Belle Vernon OKs tentative budget |

Belle Vernon OKs tentative budget

Belle Vernon Area School Board early Tuesday approved a preliminary budget forecasting a roughly $3 million shortfall as the district prepared to ask for a judge’s permission to raise taxes higher than what Fayette County law allows.

“I’m not sure the judge will even listen to anything without a preliminary budget,” said district Solicitor Mary Friedline. “Our time and effort would be virtually wasted.”

The district recently filed a petition in Fayette County Court seeking permission to raise taxes, if needed, higher than the 10 percent cap placed on taxing bodies this year because of last year’s reassessment.

The district serves three municipalities in Fayette County — Washington Township, Fayette City and Belle Vernon — as well as Rostraver Township and North Belle Vernon in Westmoreland County.

The board, at the end of a Monday evening meeting that stretched until 1 a.m. Tuesday, approved by a 4-3 vote the preliminary spending plan, which reflected a roughly $3 million deficit requiring an additional 19.96 mills to balance.

By law, a school district has to pass a preliminary spending plan at least 30 days before making the numbers official.

If Belle Vernon Area’s preliminary numbers are adopted as the official 2003-04 spending plan, the district’s tax base would fatten by roughly 31 percent.

“All this does is set a limit, right?” asked Director Edward Naylor. “It can’t go higher?”

Naylor, after having his question answered, made the motion to approve the preliminary spending plan.

The dissenting votes came from directors Harve Anderson, Dr. L. Douglas Pepper and Joseph Stringhill. Directors Frank Muccino and Ralph Iacoboni were absent.

“This is not a final number,” Director Deborah Puglia said. “It should be considerably lower than that.”

A tax increase this year would follow the average 9.41-mill hike needed to balance the 2002-03 budget. That translated into a roughly 17 percent increase.

The increase was finalized after the board made cuts in a preliminary budget projecting a 13.25-mill hike would be needed to cover a deficit of almost $2 million.

Puglia said there are more cuts to be made in the 2003-04 preliminary spending plan.

“There are a lot of things we’re working on that are going to bring this down,” she said.

TribLIVE commenting policy

You are solely responsible for your comments and by using you agree to our Terms of Service.

We moderate comments. Our goal is to provide substantive commentary for a general readership. By screening submissions, we provide a space where readers can share intelligent and informed commentary that enhances the quality of our news and information.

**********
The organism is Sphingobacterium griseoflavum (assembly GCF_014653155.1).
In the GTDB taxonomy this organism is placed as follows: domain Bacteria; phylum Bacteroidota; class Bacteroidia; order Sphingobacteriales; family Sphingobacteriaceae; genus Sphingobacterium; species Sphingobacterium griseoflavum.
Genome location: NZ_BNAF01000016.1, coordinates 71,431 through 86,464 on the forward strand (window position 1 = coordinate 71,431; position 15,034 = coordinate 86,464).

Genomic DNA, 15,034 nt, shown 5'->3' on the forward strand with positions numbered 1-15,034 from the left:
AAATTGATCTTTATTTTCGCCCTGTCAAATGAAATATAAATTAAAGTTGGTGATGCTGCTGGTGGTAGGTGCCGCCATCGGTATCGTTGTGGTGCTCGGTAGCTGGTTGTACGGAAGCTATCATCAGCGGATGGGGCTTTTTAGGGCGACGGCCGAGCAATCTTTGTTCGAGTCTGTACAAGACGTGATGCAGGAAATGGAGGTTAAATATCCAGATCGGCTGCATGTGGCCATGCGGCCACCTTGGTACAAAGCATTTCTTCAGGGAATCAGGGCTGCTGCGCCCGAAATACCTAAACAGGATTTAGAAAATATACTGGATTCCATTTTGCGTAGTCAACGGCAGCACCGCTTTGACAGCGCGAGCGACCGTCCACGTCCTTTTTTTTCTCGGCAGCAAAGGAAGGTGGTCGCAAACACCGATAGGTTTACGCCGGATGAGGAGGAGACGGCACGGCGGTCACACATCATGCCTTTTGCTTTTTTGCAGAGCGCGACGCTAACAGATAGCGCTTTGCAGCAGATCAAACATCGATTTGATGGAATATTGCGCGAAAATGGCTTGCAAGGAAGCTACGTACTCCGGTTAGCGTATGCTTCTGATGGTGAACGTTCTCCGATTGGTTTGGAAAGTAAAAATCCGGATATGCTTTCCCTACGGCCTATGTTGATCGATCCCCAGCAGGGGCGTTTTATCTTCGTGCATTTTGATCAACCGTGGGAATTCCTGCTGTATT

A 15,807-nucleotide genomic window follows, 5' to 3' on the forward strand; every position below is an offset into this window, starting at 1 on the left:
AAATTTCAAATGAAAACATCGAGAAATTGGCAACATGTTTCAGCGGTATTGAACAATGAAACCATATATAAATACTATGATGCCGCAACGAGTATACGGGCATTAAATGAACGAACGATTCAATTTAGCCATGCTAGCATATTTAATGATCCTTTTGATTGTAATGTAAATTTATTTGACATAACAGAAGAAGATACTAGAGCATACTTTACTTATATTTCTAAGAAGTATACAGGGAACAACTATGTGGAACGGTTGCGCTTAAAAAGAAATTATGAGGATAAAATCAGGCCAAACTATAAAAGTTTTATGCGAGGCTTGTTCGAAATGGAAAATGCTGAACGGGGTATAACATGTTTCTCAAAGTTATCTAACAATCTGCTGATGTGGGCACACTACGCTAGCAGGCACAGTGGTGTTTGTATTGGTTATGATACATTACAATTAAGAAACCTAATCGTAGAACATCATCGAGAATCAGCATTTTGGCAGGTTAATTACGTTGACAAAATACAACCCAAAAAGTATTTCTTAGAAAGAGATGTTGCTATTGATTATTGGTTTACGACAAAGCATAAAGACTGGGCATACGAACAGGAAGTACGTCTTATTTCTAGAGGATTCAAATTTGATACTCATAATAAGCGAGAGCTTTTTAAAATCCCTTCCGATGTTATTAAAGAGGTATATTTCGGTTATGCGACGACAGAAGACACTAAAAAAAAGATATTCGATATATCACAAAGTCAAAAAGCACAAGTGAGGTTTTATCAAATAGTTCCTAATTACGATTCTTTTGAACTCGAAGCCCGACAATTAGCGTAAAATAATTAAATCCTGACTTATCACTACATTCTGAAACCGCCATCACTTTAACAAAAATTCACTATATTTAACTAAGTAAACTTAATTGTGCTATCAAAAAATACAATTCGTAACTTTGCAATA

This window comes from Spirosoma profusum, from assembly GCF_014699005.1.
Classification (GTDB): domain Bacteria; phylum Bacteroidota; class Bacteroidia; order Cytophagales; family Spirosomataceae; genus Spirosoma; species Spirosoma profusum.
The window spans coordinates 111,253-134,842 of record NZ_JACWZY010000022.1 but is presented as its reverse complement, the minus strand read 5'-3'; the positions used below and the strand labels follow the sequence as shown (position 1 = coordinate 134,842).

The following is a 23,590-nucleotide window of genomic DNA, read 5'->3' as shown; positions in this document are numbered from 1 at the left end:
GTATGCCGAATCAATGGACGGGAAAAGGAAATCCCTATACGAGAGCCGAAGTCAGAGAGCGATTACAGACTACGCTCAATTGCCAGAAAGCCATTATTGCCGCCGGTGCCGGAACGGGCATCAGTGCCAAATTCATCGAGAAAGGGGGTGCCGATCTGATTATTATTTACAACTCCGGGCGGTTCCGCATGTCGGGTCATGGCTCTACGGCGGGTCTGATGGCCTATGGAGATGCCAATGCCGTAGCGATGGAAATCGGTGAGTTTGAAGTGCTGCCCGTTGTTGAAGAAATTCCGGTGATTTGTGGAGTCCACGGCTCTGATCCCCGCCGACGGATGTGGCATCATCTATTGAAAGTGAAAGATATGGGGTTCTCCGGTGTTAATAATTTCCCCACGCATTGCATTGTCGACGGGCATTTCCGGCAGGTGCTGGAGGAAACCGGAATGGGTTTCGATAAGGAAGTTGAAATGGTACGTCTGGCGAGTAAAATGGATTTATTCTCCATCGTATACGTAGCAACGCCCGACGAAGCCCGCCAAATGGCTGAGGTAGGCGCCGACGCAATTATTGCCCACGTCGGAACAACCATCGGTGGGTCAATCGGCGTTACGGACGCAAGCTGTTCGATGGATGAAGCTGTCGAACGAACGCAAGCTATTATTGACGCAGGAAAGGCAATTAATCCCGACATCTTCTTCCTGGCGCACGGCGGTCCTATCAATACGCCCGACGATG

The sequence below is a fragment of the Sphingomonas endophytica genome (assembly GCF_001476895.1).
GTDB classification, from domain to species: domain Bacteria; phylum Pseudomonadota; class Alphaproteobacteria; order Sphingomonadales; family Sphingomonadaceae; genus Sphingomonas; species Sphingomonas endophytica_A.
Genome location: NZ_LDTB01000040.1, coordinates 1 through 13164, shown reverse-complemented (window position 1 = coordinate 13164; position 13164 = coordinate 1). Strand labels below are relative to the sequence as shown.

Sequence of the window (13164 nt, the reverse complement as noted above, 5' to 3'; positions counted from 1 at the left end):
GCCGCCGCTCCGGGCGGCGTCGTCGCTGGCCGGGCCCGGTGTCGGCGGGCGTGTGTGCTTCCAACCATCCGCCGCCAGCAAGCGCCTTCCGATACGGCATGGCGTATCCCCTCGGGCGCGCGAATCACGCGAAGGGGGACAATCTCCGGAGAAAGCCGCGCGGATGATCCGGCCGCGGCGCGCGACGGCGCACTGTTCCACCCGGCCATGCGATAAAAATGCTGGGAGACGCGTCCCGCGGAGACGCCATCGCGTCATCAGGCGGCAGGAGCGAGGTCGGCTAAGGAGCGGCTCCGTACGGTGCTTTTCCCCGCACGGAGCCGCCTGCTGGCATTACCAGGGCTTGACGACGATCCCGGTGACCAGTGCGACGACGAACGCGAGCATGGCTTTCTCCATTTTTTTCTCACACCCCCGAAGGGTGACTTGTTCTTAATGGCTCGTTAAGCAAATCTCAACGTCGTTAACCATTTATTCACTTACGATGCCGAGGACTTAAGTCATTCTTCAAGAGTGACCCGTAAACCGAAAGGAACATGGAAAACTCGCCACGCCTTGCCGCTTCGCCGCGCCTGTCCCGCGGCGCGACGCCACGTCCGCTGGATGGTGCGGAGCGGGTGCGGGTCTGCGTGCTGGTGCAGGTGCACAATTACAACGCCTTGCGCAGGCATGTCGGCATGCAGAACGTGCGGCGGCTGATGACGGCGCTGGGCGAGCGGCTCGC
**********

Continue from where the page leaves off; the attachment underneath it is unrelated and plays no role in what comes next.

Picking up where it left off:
While most comments will be posted if they are on-topic and not abusive, moderating decisions are subjective. We will make them as carefully and consistently as we can. Because of the volume of reader comments, we cannot review individual moderation decisions with readers.

We value thoughtful comments representing a range of views that make their point quickly and politely. We make an effort to protect discussions from repeated comments either by the same reader or different readers

We follow the same standards for taste as the daily newspaper. A few things we won't tolerate: personal attacks, obscenity, vulgarity, profanity (including expletives and letters followed by dashes), commercial promotion, impersonations, incoherence, proselytizing and SHOUTING. Don't include URLs to Web sites.

We do not edit comments. They are either approved or deleted. We reserve the right to edit a comment that is quoted or excerpted in an article. In this case, we may fix spelling and punctuation.

We welcome strong opinions and criticism of our work, but we don't want comments to become bogged down with discussions of our policies and we will moderate accordingly.

We appreciate it when readers and people quoted in articles or blog posts point out errors of fact or emphasis and will investigate all assertions. But these suggestions should be sent via e-mail. To avoid distracting other readers, we won't publish comments that suggest a correction. Instead, corrections will be made in a blog post or in an article.